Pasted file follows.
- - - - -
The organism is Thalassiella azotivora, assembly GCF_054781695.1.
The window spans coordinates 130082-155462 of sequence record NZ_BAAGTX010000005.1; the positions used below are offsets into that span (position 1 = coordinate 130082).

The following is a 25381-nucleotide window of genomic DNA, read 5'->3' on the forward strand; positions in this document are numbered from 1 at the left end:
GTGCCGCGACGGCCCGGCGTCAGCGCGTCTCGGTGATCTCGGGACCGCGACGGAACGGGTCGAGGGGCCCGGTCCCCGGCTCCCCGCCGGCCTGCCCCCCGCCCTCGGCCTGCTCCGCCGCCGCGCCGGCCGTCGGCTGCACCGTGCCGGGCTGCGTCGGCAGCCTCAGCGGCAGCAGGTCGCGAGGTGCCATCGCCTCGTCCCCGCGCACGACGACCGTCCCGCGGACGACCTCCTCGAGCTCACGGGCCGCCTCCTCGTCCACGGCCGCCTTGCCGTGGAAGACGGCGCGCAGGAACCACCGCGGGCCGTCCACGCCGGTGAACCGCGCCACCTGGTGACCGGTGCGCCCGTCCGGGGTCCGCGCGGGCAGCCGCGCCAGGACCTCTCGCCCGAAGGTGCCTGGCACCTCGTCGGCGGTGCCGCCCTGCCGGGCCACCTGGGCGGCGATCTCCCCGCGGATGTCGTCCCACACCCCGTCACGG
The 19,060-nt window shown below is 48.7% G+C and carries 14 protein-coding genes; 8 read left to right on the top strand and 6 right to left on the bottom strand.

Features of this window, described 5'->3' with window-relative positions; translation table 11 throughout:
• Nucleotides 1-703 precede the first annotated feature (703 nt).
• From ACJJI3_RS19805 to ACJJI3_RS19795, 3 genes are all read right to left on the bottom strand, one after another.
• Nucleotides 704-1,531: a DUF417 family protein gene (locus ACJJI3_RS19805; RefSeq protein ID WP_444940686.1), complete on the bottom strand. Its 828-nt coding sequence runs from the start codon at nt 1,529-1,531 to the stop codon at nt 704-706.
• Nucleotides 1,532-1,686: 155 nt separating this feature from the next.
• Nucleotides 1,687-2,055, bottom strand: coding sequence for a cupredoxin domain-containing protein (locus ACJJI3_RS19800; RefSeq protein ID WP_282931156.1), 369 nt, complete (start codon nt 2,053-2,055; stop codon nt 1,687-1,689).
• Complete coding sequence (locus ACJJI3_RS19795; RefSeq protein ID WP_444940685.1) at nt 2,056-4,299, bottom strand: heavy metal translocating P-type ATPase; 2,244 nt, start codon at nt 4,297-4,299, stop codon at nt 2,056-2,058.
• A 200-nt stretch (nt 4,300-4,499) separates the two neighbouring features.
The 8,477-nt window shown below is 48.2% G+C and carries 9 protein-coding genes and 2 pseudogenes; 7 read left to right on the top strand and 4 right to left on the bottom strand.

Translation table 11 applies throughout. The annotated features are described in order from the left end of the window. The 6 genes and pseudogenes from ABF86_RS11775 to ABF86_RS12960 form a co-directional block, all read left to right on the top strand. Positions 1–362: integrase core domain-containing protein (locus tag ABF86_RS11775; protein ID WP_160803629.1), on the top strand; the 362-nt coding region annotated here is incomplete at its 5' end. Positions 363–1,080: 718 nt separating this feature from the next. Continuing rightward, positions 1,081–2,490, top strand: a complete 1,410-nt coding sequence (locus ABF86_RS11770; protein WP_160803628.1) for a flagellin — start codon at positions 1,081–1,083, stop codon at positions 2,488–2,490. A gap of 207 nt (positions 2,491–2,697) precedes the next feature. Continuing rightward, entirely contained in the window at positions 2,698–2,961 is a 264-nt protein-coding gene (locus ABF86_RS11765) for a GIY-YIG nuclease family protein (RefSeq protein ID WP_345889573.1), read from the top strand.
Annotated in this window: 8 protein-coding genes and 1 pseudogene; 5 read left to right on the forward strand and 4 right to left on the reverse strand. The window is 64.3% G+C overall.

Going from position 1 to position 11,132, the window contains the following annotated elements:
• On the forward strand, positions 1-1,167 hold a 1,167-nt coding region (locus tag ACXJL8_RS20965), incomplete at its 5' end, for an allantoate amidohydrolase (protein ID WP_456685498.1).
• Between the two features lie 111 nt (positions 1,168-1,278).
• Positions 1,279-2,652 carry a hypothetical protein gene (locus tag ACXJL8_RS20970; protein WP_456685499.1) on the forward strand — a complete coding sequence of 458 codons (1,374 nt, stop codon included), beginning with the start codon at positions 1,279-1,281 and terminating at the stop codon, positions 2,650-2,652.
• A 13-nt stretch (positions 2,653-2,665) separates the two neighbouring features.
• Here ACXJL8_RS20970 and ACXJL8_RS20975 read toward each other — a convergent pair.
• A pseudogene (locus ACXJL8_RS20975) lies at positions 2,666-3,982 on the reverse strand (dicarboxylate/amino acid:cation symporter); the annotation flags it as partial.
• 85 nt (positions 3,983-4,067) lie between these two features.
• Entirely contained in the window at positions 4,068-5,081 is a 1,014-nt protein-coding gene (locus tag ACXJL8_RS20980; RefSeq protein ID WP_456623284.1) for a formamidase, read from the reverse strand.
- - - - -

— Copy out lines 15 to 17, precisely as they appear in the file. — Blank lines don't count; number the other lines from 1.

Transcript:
Translation table 11 applies throughout. The annotated features are described in order from the left end of the window. The 6 genes and pseudogenes from ABF86_RS11775 to ABF86_RS12960 form a co-directional block, all read left to right on the top strand. Positions 1–362: integrase core domain-containing protein (locus tag ABF86_RS11775; protein ID WP_160803629.1), on the top strand; the 362-nt coding region annotated here is incomplete at its 5' end. Positions 363–1,080: 718 nt separating this feature from the next. Continuing rightward, positions 1,081–2,490, top strand: a complete 1,410-nt coding sequence (locus ABF86_RS11770; protein WP_160803628.1) for a flagellin — start codon at positions 1,081–1,083, stop codon at positions 2,488–2,490. A gap of 207 nt (positions 2,491–2,697) precedes the next feature. Continuing rightward, entirely contained in the window at positions 2,698–2,961 is a 264-nt protein-coding gene (locus ABF86_RS11765) for a GIY-YIG nuclease family protein (RefSeq protein ID WP_345889573.1), read from the top strand.
Annotated in this window: 8 protein-coding genes and 1 pseudogene; 5 read left to right on the forward strand and 4 right to left on the reverse strand. The window is 64.3% G+C overall.

Going from position 1 to position 11,132, the window contains the following annotated elements: